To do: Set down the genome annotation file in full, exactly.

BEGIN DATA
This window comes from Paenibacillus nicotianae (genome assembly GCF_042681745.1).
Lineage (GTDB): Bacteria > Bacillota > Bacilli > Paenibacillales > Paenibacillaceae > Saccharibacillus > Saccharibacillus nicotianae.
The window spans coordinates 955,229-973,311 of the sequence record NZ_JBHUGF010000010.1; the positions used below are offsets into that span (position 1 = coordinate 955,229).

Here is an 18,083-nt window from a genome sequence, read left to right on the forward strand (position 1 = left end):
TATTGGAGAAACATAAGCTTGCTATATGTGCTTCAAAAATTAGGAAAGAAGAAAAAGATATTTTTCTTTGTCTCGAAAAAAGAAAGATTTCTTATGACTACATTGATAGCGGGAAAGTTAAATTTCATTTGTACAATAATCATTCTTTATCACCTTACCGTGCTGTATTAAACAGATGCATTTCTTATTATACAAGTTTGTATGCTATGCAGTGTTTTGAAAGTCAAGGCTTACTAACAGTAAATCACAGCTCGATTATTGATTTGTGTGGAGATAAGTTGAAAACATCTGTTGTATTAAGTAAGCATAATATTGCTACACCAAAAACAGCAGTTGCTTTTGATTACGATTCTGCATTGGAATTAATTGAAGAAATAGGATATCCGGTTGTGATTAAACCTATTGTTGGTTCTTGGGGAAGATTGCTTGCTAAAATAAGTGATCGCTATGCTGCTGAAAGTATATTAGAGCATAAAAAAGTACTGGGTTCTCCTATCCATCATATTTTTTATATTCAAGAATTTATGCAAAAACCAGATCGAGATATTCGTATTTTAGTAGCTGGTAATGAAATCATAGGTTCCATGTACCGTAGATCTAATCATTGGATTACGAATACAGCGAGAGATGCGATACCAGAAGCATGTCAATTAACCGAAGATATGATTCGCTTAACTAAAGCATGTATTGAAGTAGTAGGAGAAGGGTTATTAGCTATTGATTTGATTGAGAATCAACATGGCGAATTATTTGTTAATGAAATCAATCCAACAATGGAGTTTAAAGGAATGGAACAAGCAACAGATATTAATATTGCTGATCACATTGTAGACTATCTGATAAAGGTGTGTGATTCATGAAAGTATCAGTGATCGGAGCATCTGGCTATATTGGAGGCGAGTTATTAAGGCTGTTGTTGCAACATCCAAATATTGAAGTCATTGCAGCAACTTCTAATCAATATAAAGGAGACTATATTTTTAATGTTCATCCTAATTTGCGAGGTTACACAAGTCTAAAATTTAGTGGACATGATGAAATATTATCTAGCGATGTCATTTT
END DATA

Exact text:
This window comes from Paenibacillus nicotianae (genome assembly GCF_042681745.1).
Lineage (GTDB): Bacteria > Bacillota > Bacilli > Paenibacillales > Paenibacillaceae > Saccharibacillus > Saccharibacillus nicotianae.
The window spans coordinates 955,229-973,311 of the sequence record NZ_JBHUGF010000010.1; the positions used below are offsets into that span (position 1 = coordinate 955,229).

Here is an 18,083-nt window from a genome sequence, read left to right on the forward strand (position 1 = left end):
TATTGGAGAAACATAAGCTTGCTATATGTGCTTCAAAAATTAGGAAAGAAGAAAAAGATATTTTTCTTTGTCTCGAAAAAAGAAAGATTTCTTATGACTACATTGATAGCGGGAAAGTTAAATTTCATTTGTACAATAATCATTCTTTATCACCTTACCGTGCTGTATTAAACAGATGCATTTCTTATTATACAAGTTTGTATGCTATGCAGTGTTTTGAAAGTCAAGGCTTACTAACAGTAAATCACAGCTCGATTATTGATTTGTGTGGAGATAAGTTGAAAACATCTGTTGTATTAAGTAAGCATAATATTGCTACACCAAAAACAGCAGTTGCTTTTGATTACGATTCTGCATTGGAATTAATTGAAGAAATAGGATATCCGGTTGTGATTAAACCTATTGTTGGTTCTTGGGGAAGATTGCTTGCTAAAATAAGTGATCGCTATGCTGCTGAAAGTATATTAGAGCATAAAAAAGTACTGGGTTCTCCTATCCATCATATTTTTTATATTCAAGAATTTATGCAAAAACCAGATCGAGATATTCGTATTTTAGTAGCTGGTAATGAAATCATAGGTTCCATGTACCGTAGATCTAATCATTGGATTACGAATACAGCGAGAGATGCGATACCAGAAGCATGTCAATTAACCGAAGATATGATTCGCTTAACTAAAGCATGTATTGAAGTAGTAGGAGAAGGGTTATTAGCTATTGATTTGATTGAGAATCAACATGGCGAATTATTTGTTAATGAAATCAATCCAACAATGGAGTTTAAAGGAATGGAACAAGCAACAGATATTAATATTGCTGATCACATTGTAGACTATCTGATAAAGGTGTGTGATTCATGAAAGTATCAGTGATCGGAGCATCTGGCTATATTGGAGGCGAGTTATTAAGGCTGTTGTTGCAACATCCAAATATTGAAGTCATTGCAGCAACTTCTAATCAATATAAAGGAGACTATATTTTTAATGTTCATCCTAATTTGCGAGGTTACACAAGTCTAAAATTTAGTGGACATGATGAAATATTATCTAGCGATGTCATTTT